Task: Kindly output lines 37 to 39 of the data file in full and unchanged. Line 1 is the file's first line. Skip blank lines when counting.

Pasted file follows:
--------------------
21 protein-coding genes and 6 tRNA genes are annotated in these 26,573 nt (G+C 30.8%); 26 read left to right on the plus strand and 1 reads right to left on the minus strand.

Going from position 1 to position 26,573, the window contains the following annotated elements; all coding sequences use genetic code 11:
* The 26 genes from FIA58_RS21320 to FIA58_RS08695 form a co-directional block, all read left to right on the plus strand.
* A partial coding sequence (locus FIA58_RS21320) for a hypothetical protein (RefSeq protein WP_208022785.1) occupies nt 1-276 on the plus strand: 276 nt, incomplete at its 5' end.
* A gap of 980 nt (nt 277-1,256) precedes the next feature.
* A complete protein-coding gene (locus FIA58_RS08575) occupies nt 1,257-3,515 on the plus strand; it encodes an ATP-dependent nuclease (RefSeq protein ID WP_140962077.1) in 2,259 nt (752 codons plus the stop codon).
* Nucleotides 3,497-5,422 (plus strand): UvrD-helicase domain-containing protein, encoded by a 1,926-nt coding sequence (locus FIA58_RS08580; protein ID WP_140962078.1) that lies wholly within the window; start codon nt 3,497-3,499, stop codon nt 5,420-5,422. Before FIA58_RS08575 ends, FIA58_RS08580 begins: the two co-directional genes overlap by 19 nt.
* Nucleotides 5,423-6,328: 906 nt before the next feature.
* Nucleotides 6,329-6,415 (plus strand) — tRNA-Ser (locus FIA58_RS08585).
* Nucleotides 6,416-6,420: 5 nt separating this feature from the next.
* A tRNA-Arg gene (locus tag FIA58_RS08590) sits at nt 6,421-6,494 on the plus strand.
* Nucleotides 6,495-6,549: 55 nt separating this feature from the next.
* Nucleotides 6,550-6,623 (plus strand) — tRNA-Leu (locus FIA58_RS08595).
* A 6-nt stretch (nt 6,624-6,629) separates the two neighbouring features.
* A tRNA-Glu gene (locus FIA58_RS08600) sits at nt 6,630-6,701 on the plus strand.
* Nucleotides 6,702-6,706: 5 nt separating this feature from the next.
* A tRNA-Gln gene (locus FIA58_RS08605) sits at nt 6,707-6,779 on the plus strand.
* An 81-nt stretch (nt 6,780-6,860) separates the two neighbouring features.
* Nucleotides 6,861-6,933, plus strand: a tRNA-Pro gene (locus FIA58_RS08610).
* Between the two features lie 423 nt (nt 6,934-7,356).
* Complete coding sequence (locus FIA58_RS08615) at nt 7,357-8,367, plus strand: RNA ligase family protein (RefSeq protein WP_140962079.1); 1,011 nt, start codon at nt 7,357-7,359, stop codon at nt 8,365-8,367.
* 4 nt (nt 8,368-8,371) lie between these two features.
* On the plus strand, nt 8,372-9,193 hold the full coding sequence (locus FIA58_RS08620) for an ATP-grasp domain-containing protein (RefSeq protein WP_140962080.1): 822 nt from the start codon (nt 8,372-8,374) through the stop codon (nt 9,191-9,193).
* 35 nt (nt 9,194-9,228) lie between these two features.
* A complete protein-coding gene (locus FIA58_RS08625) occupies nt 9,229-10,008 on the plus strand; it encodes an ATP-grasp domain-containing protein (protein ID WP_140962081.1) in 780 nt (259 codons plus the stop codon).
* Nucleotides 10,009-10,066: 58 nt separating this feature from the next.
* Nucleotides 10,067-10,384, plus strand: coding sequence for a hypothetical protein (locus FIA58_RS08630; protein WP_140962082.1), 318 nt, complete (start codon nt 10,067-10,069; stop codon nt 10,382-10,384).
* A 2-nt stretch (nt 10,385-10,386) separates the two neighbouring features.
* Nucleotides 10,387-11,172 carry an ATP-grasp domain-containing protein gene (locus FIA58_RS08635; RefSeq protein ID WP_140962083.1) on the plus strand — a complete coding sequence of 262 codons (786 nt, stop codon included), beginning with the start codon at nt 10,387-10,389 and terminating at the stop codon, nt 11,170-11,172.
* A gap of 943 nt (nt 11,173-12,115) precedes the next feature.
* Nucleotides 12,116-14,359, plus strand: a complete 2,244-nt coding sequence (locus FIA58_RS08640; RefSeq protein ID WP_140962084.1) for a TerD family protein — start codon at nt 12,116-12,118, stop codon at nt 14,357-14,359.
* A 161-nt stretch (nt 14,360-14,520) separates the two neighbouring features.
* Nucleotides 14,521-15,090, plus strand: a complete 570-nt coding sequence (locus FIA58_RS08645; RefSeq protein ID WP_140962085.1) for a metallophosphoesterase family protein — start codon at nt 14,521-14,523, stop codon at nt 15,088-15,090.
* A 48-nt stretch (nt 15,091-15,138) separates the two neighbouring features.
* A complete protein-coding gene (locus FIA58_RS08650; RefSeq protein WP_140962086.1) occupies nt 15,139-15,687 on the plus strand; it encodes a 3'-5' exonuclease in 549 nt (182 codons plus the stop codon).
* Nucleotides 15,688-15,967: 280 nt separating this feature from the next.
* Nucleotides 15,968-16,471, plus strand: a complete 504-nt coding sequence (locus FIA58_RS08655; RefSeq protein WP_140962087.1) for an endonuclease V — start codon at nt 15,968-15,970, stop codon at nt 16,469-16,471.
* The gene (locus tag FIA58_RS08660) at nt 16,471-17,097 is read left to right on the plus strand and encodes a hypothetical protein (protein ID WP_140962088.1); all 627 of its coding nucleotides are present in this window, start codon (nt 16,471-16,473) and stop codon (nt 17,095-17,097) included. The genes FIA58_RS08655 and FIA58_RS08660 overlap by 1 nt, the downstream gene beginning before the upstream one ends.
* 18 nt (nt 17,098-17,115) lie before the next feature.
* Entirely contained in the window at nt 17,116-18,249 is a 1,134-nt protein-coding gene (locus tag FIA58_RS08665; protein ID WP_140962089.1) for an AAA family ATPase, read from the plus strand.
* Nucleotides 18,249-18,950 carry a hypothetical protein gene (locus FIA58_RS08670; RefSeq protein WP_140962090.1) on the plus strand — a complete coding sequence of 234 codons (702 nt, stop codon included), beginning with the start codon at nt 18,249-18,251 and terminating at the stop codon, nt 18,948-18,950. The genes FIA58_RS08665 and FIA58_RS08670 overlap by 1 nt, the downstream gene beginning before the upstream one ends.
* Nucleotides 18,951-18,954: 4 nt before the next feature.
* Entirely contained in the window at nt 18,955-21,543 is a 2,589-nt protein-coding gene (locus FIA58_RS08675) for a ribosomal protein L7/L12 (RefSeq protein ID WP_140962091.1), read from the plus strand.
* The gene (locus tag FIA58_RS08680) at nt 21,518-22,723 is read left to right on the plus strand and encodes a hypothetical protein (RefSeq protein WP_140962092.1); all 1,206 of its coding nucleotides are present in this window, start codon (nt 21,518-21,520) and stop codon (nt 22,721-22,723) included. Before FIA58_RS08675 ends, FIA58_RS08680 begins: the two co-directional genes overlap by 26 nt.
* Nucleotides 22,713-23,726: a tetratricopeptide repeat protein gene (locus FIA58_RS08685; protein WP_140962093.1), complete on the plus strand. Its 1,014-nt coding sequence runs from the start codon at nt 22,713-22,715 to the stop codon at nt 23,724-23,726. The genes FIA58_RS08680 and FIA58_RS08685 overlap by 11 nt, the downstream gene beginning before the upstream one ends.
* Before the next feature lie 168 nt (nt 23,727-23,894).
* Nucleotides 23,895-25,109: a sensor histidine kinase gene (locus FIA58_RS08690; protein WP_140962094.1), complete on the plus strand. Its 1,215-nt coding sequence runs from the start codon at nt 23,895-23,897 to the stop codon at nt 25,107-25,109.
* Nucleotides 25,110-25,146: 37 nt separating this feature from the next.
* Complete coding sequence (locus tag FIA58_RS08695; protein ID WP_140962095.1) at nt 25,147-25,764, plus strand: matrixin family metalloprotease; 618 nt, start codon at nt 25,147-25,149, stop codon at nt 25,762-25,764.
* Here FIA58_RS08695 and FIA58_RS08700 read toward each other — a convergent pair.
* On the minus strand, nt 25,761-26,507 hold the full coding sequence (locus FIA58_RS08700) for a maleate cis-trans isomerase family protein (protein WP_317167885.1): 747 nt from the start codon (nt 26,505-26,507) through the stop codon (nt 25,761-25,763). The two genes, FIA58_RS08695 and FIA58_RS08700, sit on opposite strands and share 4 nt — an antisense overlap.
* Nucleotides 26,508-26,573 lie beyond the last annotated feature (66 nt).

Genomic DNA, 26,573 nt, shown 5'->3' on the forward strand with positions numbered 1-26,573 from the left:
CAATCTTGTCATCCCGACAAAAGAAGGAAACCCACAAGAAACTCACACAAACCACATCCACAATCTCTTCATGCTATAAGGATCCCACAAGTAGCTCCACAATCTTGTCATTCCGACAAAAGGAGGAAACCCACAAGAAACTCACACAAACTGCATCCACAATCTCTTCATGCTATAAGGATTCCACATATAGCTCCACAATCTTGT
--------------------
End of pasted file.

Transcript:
* Nucleotides 15,968-16,471, plus strand: a complete 504-nt coding sequence (locus FIA58_RS08655; RefSeq protein WP_140962087.1) for an endonuclease V — start codon at nt 15,968-15,970, stop codon at nt 16,469-16,471.
* The gene (locus tag FIA58_RS08660) at nt 16,471-17,097 is read left to right on the plus strand and encodes a hypothetical protein (protein ID WP_140962088.1); all 627 of its coding nucleotides are present in this window, start codon (nt 16,471-16,473) and stop codon (nt 17,095-17,097) included. The genes FIA58_RS08655 and FIA58_RS08660 overlap by 1 nt, the downstream gene beginning before the upstream one ends.
* 18 nt (nt 17,098-17,115) lie before the next feature.